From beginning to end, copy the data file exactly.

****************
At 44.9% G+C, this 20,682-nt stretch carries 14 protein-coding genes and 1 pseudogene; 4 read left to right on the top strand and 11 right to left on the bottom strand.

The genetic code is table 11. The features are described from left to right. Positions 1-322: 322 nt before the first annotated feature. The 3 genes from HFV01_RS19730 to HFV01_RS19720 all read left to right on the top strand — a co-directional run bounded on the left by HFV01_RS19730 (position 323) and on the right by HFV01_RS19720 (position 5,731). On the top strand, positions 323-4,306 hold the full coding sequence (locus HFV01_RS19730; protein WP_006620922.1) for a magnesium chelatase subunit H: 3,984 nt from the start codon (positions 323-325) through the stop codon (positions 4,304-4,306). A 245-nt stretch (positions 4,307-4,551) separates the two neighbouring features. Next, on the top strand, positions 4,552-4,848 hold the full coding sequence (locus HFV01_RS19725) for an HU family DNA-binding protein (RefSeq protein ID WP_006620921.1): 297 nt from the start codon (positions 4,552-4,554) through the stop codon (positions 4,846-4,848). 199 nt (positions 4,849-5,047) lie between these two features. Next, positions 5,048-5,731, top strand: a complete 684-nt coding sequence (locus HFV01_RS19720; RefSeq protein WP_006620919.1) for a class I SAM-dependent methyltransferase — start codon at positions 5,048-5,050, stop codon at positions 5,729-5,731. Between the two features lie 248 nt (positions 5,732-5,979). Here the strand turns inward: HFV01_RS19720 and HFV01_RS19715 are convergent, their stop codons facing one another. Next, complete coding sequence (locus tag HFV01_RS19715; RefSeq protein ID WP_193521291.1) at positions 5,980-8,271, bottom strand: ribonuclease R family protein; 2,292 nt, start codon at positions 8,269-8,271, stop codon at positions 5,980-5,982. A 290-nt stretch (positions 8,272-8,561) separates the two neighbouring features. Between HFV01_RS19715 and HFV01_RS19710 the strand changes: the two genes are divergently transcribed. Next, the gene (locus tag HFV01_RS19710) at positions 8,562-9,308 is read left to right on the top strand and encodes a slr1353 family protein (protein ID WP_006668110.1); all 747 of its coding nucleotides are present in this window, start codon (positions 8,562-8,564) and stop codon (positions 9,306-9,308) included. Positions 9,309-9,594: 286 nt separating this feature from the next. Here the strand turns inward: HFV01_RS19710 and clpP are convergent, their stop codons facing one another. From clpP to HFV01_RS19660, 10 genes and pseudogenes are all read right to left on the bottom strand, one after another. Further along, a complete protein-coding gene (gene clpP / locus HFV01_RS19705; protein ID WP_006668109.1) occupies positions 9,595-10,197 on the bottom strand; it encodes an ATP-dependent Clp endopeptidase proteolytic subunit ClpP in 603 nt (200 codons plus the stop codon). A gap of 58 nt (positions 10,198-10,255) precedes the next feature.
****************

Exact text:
At 44.9% G+C, this 20,682-nt stretch carries 14 protein-coding genes and 1 pseudogene; 4 read left to right on the top strand and 11 right to left on the bottom strand.

The genetic code is table 11. The features are described from left to right. Positions 1-322: 322 nt before the first annotated feature. The 3 genes from HFV01_RS19730 to HFV01_RS19720 all read left to right on the top strand — a co-directional run bounded on the left by HFV01_RS19730 (position 323) and on the right by HFV01_RS19720 (position 5,731). On the top strand, positions 323-4,306 hold the full coding sequence (locus HFV01_RS19730; protein WP_006620922.1) for a magnesium chelatase subunit H: 3,984 nt from the start codon (positions 323-325) through the stop codon (positions 4,304-4,306). A 245-nt stretch (positions 4,307-4,551) separates the two neighbouring features. Next, on the top strand, positions 4,552-4,848 hold the full coding sequence (locus HFV01_RS19725) for an HU family DNA-binding protein (RefSeq protein ID WP_006620921.1): 297 nt from the start codon (positions 4,552-4,554) through the stop codon (positions 4,846-4,848). 199 nt (positions 4,849-5,047) lie between these two features. Next, positions 5,048-5,731, top strand: a complete 684-nt coding sequence (locus HFV01_RS19720; RefSeq protein WP_006620919.1) for a class I SAM-dependent methyltransferase — start codon at positions 5,048-5,050, stop codon at positions 5,729-5,731. Between the two features lie 248 nt (positions 5,732-5,979). Here the strand turns inward: HFV01_RS19720 and HFV01_RS19715 are convergent, their stop codons facing one another. Next, complete coding sequence (locus tag HFV01_RS19715; RefSeq protein ID WP_193521291.1) at positions 5,980-8,271, bottom strand: ribonuclease R family protein; 2,292 nt, start codon at positions 8,269-8,271, stop codon at positions 5,980-5,982. A 290-nt stretch (positions 8,272-8,561) separates the two neighbouring features. Between HFV01_RS19715 and HFV01_RS19710 the strand changes: the two genes are divergently transcribed. Next, the gene (locus tag HFV01_RS19710) at positions 8,562-9,308 is read left to right on the top strand and encodes a slr1353 family protein (protein ID WP_006668110.1); all 747 of its coding nucleotides are present in this window, start codon (positions 8,562-8,564) and stop codon (positions 9,306-9,308) included. Positions 9,309-9,594: 286 nt separating this feature from the next. Here the strand turns inward: HFV01_RS19710 and clpP are convergent, their stop codons facing one another. From clpP to HFV01_RS19660, 10 genes and pseudogenes are all read right to left on the bottom strand, one after another. Further along, a complete protein-coding gene (gene clpP / locus HFV01_RS19705; protein ID WP_006668109.1) occupies positions 9,595-10,197 on the bottom strand; it encodes an ATP-dependent Clp endopeptidase proteolytic subunit ClpP in 603 nt (200 codons plus the stop codon). A gap of 58 nt (positions 10,198-10,255) precedes the next feature.